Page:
The House passed a bill promising relief for another year from the spread of the alternative minimum tax, but the bill already faces opposition from the White House.

The bill passed by a vote of 233-189. The legislation, sponsored by House Ways and Means Chairman Charles B. Rangel, D-NY, would provide tax relief to middle-class families by ensuring that the number of taxpayers subject to the AMT will not increase from approximately 4 million to an estimated 25 to 30 million. “The AMT is an outdated, unfair tax that should not even be part of our tax code,” said Rangel in a statement. “However, in the seven years the Bush Administration has been in office, they have not given us a tax reform bill to do what everyone in this House would want to and remove this fiscal burden from more than 25 million taxpayers.  So now we have to pass a so-called ‘patch’ to make sure these families don’t see their taxes increase through no fault of their own.” The White House objected to the bill’s offsets for raising taxes and revenues in other areas to compensate for the loss in AMT revenue. "The administration urges Congress to reduce the risk of disruption to the 2009 tax-filing season by eliminating tax increases from the bill," said a statement from the White House.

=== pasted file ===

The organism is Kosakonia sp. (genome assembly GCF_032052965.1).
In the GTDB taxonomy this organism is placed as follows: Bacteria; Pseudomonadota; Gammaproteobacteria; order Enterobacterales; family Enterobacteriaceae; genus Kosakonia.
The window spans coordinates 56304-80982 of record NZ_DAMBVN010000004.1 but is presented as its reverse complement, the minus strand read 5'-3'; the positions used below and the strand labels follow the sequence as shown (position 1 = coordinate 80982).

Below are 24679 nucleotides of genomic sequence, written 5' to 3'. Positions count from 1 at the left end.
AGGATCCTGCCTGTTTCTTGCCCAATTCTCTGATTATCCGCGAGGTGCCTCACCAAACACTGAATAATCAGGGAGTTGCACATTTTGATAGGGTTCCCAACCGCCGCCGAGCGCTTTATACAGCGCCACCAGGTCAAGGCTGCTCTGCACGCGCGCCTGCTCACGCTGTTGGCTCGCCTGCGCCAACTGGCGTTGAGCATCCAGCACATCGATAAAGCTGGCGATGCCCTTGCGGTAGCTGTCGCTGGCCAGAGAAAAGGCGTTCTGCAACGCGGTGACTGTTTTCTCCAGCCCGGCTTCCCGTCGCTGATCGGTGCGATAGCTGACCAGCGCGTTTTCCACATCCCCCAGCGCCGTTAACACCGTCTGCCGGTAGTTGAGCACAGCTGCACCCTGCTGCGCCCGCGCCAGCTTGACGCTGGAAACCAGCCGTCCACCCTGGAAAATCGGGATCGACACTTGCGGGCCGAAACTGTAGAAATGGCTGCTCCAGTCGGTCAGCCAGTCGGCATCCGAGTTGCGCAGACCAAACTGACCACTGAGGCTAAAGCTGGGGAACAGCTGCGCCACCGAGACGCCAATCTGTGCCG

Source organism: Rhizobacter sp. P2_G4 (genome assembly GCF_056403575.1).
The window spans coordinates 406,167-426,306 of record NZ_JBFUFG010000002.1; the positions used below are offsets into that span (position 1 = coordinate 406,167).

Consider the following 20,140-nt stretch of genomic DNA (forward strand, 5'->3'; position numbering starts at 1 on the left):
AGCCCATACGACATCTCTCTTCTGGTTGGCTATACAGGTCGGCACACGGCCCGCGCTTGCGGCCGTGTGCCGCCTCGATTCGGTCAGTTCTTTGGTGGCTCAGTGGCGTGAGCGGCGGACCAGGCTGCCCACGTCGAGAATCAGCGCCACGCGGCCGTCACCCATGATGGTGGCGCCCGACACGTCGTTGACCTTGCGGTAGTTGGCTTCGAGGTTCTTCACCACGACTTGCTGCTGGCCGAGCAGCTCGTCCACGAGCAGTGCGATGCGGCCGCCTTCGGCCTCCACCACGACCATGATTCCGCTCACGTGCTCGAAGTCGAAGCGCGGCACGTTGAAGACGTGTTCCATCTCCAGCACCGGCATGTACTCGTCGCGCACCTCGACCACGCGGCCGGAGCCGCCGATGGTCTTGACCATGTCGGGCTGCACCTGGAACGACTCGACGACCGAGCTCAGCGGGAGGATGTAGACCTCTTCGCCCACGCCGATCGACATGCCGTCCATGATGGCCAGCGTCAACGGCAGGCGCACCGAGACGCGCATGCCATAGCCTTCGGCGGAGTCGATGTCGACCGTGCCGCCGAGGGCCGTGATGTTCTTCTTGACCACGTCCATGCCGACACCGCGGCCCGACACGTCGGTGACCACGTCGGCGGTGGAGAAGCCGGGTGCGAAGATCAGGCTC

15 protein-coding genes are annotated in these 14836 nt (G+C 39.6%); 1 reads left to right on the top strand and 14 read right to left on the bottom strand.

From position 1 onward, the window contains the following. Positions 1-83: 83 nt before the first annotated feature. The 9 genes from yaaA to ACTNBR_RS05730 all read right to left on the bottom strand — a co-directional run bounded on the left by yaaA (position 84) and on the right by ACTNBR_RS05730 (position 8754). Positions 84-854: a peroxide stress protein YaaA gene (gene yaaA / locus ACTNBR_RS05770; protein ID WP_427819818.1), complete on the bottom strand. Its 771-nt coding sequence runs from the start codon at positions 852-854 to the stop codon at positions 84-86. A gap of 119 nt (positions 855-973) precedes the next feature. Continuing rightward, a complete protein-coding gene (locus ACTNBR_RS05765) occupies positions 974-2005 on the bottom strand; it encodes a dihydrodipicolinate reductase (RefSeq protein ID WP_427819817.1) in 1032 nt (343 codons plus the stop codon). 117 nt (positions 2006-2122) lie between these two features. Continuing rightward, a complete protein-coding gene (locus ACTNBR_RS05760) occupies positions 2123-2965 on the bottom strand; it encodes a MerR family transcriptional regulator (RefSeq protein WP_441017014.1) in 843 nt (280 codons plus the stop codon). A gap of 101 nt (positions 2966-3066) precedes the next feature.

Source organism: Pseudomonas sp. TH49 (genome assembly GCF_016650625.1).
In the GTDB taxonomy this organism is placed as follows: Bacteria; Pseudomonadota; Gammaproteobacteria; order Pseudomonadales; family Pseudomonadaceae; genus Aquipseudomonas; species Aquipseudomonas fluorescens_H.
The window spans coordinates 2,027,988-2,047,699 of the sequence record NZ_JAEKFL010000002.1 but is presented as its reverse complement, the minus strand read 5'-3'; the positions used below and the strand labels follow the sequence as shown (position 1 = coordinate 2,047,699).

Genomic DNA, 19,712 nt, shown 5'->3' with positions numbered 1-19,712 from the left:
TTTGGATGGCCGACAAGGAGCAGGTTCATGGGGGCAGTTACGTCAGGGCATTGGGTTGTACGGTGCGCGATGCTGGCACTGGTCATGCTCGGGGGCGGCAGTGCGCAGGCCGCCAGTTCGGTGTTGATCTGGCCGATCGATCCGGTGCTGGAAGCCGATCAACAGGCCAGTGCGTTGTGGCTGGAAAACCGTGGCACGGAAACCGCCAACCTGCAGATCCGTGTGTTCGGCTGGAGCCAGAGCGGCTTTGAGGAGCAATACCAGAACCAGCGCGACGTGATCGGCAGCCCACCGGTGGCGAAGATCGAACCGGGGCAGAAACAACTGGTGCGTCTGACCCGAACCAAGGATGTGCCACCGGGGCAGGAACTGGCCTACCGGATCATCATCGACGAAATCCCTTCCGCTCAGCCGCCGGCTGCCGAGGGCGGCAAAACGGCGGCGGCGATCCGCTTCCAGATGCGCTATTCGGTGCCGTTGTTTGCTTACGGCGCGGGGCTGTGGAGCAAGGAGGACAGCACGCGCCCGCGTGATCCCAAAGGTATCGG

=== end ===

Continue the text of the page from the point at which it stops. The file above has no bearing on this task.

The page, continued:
Register or login for access to this item and much more

All Accounting Today content is archived after seven days.

Community members receive:
  • All recent and archived articles
  • Conference offers and updates
  • A full menu of enewsletter options
  • Web seminars, white papers, ebooks

Don't have an account? Register for Free Unlimited Access